I think those "tests" or "curve readouts"  are not a "means
    to an end" however they tell us something and those things
    we need to know. I almost wonder if the better recording
    engineers know something about a lot of things as well.

      I remember learning some things that set the "record
    straight" so to speak.  one subject is "flat frequency response" 
    maybe that should be called "how well balanced the frequency
    spectrum is".

       its interesting that a readout tells us something. I would
    speculate that a "problem" frequency for example would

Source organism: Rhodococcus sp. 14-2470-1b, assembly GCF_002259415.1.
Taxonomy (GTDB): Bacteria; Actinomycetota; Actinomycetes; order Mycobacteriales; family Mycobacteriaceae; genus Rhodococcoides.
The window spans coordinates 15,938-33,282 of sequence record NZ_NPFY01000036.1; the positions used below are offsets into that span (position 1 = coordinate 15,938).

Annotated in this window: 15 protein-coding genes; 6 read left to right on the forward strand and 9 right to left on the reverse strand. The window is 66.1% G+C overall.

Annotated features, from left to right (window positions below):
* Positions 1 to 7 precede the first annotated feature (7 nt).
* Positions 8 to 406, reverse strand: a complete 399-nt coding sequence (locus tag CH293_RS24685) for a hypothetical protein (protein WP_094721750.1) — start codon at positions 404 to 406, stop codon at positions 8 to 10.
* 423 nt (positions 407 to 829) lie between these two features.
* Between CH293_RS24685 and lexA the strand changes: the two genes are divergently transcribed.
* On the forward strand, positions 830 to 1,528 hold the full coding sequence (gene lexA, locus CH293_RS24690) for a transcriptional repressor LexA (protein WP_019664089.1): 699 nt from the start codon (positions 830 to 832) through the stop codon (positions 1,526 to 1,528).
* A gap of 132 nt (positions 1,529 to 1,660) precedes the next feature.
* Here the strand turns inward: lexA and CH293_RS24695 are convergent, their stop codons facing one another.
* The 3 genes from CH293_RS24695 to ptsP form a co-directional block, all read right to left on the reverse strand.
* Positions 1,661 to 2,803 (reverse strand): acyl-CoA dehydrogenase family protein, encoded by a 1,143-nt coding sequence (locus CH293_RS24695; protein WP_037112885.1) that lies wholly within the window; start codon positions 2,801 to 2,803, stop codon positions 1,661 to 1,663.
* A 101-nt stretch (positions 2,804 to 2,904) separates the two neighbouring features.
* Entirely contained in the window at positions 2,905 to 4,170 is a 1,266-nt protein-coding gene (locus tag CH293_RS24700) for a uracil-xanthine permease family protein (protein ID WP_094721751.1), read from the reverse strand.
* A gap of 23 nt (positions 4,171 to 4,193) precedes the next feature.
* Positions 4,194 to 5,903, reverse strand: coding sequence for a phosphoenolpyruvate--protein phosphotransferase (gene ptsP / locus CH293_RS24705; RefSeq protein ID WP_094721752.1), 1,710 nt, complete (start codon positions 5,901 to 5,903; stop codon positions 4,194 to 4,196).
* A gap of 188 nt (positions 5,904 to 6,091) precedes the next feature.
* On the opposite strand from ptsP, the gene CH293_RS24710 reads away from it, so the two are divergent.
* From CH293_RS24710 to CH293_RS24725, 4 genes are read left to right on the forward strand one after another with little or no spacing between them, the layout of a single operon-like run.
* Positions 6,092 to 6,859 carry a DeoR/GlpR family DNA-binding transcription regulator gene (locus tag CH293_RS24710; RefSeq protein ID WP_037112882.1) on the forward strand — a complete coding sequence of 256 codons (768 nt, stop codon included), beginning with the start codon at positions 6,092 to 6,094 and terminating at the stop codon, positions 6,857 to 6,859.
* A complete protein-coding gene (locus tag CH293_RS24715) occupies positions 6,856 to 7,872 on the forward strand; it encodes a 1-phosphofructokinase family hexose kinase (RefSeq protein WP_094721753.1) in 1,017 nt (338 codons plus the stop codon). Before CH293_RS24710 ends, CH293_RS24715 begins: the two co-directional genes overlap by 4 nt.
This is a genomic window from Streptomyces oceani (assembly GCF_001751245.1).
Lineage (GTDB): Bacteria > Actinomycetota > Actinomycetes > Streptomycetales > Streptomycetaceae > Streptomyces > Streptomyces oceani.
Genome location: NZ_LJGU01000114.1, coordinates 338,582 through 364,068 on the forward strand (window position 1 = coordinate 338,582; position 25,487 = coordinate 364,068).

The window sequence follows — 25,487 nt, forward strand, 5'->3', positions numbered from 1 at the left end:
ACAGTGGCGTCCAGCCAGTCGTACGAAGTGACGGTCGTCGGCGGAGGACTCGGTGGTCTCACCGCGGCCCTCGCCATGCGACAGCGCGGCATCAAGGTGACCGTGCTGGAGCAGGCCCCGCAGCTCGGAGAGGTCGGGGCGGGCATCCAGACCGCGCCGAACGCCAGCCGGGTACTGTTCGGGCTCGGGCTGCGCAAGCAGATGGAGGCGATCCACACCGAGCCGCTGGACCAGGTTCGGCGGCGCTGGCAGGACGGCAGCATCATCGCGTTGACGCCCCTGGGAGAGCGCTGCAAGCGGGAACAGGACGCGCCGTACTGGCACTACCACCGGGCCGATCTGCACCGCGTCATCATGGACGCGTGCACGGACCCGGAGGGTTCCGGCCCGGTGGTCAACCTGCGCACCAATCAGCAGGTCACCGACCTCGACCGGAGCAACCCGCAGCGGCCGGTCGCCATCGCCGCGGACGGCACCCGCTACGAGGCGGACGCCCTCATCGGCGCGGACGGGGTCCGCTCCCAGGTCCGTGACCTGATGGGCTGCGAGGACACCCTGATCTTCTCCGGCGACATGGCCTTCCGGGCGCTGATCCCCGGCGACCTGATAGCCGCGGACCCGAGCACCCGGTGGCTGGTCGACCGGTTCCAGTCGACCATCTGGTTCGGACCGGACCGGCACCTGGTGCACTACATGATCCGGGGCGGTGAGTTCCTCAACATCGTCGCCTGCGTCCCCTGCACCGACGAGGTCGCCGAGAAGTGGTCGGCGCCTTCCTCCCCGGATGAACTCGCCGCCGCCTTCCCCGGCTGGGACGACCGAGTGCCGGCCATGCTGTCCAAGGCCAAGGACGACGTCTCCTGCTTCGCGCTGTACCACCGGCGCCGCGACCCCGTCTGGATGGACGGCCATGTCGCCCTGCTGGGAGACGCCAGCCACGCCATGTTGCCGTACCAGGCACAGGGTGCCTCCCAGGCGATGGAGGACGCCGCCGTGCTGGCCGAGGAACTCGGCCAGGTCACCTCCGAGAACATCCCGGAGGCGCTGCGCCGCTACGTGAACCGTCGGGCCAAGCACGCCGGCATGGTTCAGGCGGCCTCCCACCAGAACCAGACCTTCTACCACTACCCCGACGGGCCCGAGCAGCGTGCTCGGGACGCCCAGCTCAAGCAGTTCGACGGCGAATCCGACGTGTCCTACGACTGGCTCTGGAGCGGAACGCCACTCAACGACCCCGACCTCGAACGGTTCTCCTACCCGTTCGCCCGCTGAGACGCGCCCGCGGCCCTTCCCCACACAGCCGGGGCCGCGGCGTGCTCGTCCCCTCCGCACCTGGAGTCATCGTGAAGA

have to be very "problematic" for an analyzer to pinpoint

      Thus the ear is still the all too important thing. but the
    tools sure are great to have to have and use for what we
    use them for.  

    Kim Lajoie
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    Re:freqeuncy responce 2009/09/20 18:44:15 (permalink)

    - ears alone are the ultimate arbiter of quality
    - ears alone are sometimes quicker and often more accurate
    - our visual input can override aural input, making it potentially deceptive, IOW your eyes can make you hear incorrectly

    That last point is an important one.

    True true!

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    Re:freqeuncy responce 2009/09/21 16:03:24 (permalink)
    "Response" may refer to:
    Response (liturgy), a line answering a versicle Response (music) or antiphon, a response to a psalm or other part of a religious service Output or response, the result of telecommunications input Response, a phase in emergency management

    just sayin'